Chanda Zaveri’s life reads like a book of fiction whichever way you look at it. There is the rags to riches angle; then there are lessons on how chances and opportunities have to be seized with daring; and the effective juxtaposition of science and beauty that she has done in the business space. But what’s putting her in the limelight now is a product from her Southern California lab called Cell Armour, which, she told India-West from her home in Palos Verdes, is a “simple product” and can stave off the deadly Covid-19. It was not formulated for the coronavirus but she strongly believes that it will help her slogan, “Don’t lock down people, lock down the virus.”

To understand what her pill is all about, it might help to understand the basics of the virus. The coronavirus has 16 different non-structural proteins of which numbers 3 through 6 make air bubbles around the lungs. Having entered and found their home, they move into the lungs. Soon the lungs begin filling up with water and the person feels like they are drowning and need help breathing. “My point is we should try and stop the first entry before it attaches to the cell and begins to establish,” says the Indian American entrepreneur.

Her pill is a virus fusion inhibitor created with Humic Acid mixed with a non-specific polypeptide. The former is nothing but dirt and, Zaveri says, has been known in India for its healthful properties for centuries, as she narrates a story of how the Mughals when they first came to India fell ill and were advised by the locals to eat it.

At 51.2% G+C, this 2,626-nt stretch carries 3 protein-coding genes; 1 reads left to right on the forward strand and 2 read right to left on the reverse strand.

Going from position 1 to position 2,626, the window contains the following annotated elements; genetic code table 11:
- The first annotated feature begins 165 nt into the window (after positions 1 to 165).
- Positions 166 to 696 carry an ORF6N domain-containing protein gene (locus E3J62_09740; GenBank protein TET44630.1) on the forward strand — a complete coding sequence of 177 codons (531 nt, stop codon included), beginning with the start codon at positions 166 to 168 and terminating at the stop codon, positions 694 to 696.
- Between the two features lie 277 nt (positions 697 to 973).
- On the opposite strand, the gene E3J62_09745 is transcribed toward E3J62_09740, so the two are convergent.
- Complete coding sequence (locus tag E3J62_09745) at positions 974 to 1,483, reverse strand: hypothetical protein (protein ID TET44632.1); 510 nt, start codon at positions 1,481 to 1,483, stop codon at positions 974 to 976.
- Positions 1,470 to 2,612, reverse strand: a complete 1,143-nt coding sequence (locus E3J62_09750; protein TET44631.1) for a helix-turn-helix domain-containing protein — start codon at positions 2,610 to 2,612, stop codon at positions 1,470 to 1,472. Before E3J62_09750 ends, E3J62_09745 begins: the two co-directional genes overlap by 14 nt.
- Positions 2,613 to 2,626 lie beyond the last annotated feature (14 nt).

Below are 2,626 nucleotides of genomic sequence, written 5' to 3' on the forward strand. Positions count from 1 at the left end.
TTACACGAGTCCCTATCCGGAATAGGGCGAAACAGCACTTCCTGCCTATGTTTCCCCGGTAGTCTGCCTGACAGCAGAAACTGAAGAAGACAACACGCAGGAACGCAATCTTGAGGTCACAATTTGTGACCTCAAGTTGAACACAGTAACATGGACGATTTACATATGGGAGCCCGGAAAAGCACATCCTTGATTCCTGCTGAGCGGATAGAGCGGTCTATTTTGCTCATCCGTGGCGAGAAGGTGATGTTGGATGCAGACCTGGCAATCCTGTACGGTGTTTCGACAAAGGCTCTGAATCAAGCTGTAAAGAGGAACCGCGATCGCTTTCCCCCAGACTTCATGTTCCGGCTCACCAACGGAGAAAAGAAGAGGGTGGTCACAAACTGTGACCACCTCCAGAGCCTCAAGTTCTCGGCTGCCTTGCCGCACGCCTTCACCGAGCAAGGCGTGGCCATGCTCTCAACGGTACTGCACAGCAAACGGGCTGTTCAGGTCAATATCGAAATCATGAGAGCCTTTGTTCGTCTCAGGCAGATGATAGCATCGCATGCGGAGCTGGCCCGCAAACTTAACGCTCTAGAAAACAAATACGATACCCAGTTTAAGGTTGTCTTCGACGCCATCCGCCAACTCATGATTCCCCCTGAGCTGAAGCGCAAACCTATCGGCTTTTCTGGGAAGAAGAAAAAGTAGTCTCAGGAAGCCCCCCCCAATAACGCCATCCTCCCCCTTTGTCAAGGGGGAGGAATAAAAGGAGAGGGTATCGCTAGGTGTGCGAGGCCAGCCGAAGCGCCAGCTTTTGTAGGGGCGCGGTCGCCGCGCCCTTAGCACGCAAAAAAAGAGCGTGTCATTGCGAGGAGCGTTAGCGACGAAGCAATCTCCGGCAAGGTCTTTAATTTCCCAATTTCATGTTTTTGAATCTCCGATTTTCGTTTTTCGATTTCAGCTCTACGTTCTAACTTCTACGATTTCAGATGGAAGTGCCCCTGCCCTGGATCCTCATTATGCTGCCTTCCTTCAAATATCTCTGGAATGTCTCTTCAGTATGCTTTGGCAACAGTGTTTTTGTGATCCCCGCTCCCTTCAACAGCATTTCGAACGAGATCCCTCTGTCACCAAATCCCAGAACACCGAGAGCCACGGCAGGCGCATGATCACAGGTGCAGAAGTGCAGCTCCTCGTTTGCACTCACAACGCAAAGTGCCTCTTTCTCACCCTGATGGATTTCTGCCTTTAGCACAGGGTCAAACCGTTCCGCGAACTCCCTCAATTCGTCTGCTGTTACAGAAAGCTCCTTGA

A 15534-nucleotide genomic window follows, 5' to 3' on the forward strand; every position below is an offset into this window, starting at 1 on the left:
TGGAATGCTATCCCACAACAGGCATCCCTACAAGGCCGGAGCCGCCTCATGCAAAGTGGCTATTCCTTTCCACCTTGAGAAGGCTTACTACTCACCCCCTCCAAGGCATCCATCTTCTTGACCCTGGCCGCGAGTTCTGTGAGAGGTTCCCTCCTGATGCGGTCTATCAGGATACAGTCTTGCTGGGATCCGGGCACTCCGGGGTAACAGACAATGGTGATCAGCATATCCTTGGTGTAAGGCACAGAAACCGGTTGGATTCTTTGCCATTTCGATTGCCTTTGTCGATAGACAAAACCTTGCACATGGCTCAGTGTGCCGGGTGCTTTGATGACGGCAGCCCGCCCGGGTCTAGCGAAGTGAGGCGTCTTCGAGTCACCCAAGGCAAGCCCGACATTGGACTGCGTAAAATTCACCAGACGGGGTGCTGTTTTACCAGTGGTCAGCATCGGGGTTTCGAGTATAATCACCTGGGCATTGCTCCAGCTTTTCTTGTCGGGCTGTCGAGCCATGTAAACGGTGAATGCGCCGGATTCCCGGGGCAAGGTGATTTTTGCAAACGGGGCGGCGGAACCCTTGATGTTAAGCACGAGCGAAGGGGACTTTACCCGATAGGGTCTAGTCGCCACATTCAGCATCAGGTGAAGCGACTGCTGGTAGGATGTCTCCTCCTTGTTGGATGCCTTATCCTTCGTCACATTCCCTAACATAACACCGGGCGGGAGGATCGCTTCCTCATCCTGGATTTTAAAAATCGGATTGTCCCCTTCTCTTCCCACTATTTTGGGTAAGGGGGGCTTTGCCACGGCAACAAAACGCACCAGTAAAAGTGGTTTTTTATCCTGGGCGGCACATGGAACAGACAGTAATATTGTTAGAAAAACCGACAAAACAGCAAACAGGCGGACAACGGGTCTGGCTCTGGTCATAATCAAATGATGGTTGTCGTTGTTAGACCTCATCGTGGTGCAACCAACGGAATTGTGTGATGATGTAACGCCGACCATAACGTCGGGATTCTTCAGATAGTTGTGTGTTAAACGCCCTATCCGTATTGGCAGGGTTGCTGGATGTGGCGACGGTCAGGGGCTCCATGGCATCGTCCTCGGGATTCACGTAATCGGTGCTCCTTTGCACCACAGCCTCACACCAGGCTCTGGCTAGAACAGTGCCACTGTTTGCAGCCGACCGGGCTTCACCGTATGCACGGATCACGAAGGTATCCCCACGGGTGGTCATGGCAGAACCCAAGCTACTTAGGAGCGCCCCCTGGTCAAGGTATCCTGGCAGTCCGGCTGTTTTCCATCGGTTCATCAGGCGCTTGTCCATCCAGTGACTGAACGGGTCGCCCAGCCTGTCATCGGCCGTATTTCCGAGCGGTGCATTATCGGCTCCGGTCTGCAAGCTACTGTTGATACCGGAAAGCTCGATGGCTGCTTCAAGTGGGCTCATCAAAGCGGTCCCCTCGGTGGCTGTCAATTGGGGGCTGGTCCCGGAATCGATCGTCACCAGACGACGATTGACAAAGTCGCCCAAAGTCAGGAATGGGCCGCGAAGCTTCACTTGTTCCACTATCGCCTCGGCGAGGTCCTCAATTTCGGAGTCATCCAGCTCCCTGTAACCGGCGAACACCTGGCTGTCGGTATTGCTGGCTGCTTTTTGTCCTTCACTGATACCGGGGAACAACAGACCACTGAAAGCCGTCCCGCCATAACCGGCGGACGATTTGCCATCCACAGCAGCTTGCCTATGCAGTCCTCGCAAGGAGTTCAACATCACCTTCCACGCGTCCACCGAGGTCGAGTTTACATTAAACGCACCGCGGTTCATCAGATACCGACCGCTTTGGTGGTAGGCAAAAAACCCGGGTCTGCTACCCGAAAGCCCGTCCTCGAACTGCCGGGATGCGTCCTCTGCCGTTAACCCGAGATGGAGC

“The Humic Acid creates a fish net in the body and the virus that is floating in the body gets caught in it,” she explained to India-West. With the polypeptide acting as a radar for the Humic Acid, it has no means of attaching itself to a cell, and with no means of replicating on its own, it dies.

Formulated more as a supplement, it has been tested in Singapore, Hong Kong, South Korea, China and on some patients in London, and has borne results. Severe cases have been administered mega doses and within three days have reported being free of Covid-19, Zaveri says.

The side effects of these mega doses was diarrhea and loss of weight, but that seemed minor to officials in Hong Kong, and Zaveri has shipped over five million Southern California-manufactured pills worth $2 million. She expects to do so soon to Dubai and India.

In the U.S., bureaucracy has been an issue. “We are waiting for a vaccine, but when you are at war with an unknown biological virus, you don’t wait. We have to move to save lives,” she told India-West.

A self-made multi-millionaire, Zaveri is hesitant to speak about money, and when pressed, reiterated firmly that it is not her angle nor primary motivation. Her pitch for Cell Armour is not connected with interests to enrich herself, she emphasizes, adding, “When I watch TV and see people dying every day, it is not possible to stand by and not try to help.”